In the seventh grade I was required to take a computer lab class. At the time, I wasn’t into computers or learning about what they had to offer, but one week I was introduced to a new favorite addiction — The Oregon Trail. I was hooked almost immediately by the core concept and simplistic game play, and enjoyed the challenge of making it safely to Oregon.
In 2011, developers The Men Who Wear Many Hats released a retro survival zombie game for the web called Organ Trail, which drew many similarities to the classic Apple II game. The Organ Trail eventually became so popular that the developers raised funds via Kickstarter in order to produce a new version for iOS and Android. If you’re a fan of The Oregon Trail like me, you’ll most certainly want to hit the jump to learn more about Organ Trail: Director’s Cut.
Beginning Your Quest
When you fire up Organ Trail: Director’s Cut, you’ll need to choose a mode — Campaign Mode, for instance — and select your difficulty level. The game begins with a brief shooting tutorial; shooting is accomplished by drawing a straight line in the opposite direction you wish to shoot. After a few shots, you’re soon overrun by zombies and are subsequently saved by Clements, a stranger that becomes your guide in the early stages of the game, but doesn’t stick around for very long (his death is quite gripping and I don’t want to spoil the fun).
Washington D.C. is the starting point for your journey, with the goal of reaching a safe haven on the West Coast. While in D.C. you select the supplies (e.g. fuel, food, medkit, ammo) you wish to gather, and you’re given an number of hours to gather said supplies (the greater the difficulty setting, the fewer number of hours you have to gather). Clements provides you with a journal explaining best practices for each supply type, and it’s definitely worth a read to give yourself an advantage.
Traveling the Zombie Wasteland
After departing D.C. for the safe haven, you’ll travel between cities and landmarks, all the while running into various dangers. Staying true to the original, members of your team can become stricken with dysentery, broken arms, typhoid and an number of other illnesses (if bitten, you might have to put a member down). In addition, you’ll sometimes find yourself amongst a horde of zombies with multiple options to handle the situation (akin to having to find your way across a river in The Oregon Trail). As you continue through the game, you’ll encounter a number of issues that are simply too many to mention.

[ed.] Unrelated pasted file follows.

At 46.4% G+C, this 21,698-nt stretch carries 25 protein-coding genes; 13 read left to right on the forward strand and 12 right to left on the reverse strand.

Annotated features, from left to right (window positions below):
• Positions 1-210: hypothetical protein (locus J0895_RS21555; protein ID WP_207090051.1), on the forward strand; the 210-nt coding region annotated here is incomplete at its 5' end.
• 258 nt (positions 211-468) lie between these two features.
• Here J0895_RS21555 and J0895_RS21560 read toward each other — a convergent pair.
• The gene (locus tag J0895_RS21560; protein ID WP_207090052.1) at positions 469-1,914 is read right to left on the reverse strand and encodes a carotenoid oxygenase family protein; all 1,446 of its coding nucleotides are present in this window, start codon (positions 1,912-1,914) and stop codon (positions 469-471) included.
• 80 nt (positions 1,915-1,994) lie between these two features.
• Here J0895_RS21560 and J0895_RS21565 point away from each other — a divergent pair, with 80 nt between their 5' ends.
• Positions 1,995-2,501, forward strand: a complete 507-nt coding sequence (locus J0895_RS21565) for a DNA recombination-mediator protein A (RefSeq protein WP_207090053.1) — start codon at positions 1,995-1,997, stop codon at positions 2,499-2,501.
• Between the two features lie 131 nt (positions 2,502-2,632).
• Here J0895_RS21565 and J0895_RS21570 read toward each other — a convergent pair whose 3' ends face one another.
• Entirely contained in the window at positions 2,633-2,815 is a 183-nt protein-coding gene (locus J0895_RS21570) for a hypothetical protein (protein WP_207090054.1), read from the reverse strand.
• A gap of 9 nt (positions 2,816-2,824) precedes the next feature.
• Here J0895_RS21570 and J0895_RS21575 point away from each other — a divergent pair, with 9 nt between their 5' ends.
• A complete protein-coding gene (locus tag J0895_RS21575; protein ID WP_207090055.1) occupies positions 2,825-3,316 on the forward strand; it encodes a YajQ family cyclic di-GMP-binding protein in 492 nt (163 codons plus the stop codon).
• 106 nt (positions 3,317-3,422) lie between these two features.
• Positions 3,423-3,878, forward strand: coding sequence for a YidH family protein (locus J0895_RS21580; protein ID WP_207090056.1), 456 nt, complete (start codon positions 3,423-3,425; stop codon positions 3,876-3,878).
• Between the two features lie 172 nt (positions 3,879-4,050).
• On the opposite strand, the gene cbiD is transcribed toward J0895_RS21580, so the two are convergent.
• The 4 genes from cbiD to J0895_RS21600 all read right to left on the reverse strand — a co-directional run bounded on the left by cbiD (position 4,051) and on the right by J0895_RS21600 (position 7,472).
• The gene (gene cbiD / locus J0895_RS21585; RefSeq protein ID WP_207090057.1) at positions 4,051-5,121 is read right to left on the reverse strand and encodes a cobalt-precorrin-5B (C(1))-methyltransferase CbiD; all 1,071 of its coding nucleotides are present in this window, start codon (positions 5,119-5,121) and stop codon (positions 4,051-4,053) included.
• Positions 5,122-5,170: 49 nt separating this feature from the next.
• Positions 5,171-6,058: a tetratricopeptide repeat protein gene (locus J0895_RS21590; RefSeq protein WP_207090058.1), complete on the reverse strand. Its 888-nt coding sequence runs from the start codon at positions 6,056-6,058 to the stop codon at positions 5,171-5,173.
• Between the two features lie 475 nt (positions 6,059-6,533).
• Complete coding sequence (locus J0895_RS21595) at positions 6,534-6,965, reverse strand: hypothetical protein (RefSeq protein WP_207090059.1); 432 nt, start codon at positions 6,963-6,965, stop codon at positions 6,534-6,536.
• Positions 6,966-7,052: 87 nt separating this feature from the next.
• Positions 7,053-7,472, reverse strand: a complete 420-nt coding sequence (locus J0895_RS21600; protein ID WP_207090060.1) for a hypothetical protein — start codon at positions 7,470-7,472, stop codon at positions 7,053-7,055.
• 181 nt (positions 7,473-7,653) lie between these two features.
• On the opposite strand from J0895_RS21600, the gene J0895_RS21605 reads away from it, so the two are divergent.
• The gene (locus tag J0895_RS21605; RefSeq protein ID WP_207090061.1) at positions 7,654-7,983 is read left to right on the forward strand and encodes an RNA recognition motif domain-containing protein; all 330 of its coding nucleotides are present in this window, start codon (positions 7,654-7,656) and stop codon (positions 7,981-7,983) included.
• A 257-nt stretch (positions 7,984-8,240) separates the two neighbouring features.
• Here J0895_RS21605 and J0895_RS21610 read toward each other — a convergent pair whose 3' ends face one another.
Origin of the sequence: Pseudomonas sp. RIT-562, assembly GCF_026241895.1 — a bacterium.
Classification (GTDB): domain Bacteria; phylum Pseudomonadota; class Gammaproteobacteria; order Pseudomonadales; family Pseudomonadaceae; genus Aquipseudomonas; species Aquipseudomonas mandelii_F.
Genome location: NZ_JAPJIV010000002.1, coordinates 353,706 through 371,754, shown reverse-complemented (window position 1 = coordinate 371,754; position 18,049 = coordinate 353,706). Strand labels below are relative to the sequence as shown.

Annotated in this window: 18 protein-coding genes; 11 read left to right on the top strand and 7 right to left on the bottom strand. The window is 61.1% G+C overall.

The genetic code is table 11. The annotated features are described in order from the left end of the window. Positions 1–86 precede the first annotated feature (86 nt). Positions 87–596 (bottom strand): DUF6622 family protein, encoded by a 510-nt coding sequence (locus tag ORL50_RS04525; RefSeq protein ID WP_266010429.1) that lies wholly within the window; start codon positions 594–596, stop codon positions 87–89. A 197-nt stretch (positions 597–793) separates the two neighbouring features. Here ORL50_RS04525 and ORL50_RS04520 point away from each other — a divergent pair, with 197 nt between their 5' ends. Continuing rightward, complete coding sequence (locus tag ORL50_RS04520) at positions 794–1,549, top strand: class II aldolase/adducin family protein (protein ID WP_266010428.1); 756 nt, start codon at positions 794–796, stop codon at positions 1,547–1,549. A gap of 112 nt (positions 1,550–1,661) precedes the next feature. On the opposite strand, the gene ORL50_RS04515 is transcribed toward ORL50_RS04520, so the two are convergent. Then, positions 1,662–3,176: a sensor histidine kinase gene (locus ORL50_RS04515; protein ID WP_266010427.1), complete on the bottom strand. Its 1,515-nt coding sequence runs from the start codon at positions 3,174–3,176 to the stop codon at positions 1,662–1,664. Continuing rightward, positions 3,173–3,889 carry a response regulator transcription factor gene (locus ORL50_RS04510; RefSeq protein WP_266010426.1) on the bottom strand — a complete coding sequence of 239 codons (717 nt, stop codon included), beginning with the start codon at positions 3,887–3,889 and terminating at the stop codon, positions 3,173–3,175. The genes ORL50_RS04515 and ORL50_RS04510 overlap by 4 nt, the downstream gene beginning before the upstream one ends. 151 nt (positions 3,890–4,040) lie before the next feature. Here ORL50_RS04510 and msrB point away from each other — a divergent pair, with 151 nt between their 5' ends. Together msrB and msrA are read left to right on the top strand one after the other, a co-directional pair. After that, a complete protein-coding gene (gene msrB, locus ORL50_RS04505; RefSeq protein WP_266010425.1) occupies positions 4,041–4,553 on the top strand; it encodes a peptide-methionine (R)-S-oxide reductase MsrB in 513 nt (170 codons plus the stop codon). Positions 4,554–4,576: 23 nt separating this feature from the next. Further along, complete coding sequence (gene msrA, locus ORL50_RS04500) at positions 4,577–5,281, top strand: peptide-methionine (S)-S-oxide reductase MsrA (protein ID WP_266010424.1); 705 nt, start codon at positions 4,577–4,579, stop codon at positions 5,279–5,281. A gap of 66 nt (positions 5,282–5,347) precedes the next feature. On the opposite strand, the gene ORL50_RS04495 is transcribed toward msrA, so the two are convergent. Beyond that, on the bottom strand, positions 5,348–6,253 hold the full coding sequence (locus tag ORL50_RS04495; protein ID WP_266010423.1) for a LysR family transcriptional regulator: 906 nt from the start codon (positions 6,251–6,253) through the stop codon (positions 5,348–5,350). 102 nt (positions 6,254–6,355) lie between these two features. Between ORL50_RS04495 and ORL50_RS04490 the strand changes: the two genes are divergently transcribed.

Life bars are displayed on the bottom half of your screen for yourself, your crew and the station wagon you drive to make the trip out West. Tapping the Stats tab will provide an overview of your fuel and food supplies, as well as the level of zombie activity, the distance to the next landmark and the number of miles you’ve traveled thus far.
Taking Refuge in Cities & Landmarks
After spending some time on the road you’ll eventually arrive at a city or landmark, which is where you’ll spend a good chunk of your time scavenging, performing jobs, trading, buying and selling supplies, and keeping your station wagon in tip-top shape. Jobs include defending an area from zombies, killing off local bandits or recovering an item for a local, and individual jobs range in difficulty (beware those suicide missions!). While playing, I found rewards that were offered for most jobs were ultimately not worth the hassle, but perhaps that’s because I’m not a very skilled shot and failed more often than I succeeded.
When you’re low on supplies, I found scavenging the best method of restocking; if you have enough cash, purchasing the things you need is the easier option. If you’re overrun by zombies while scavenging, fear not, as you’ll simply lose some health instead of being bitten, and you can scavenge as many times as you’d like — providing you have enough health. If your party is low on health, you can rest for a few hours to gain most of it back, but it will also eat away at your food supply. If only one member of your party has low health, medkits are definitely the way to go.
Most cities offer an Auto Shop that sells the supplies you’ll need to keep your station wagon running. In addition, you have the option to purchase a specialty item, such as a radio that improves your crew’s overall health. If your vehicle is in poor shape you’ll need to have it repaired, unless you want it to break down in the middle of nowhere. In cities or landmarks without an Auto Shop you’ll find a Combat Trainer that will teach you new skills (e.g. faster movement) you can use while fighting zombie hordes and bandits.
Available as a $1.99 in-app purchase, Endless mode, as the name suggests, is an alternative mode in which you simply play until you’re dead. Gameplay is more or less the same as Campaign Mode, but you begin Endless mode with of number of preset loadouts and modifiers that allow you to approach the mode differently. Your end goal is to choose the right loadout and modifiers that allow you to survive the longest. If you really like Campaign mode, Endless mode is worth the $2 upgrade.
The Bottom Line
Nostalgia alone was enough to me to purchase Organ Trail: Director’s Cut, but after several hours of playing it’s clear that The Men Who Wear Many Hats have succeeded in taking a beloved classic game and making it their own. I absolutely love the wonderful Apple II inspired graphics and sound effects, which include a keyboard sound effect for each button press (oh, the memories). At $2.99, Organ Trail: Director’s Cut is a steal and should most certainly find a place on your iPhone.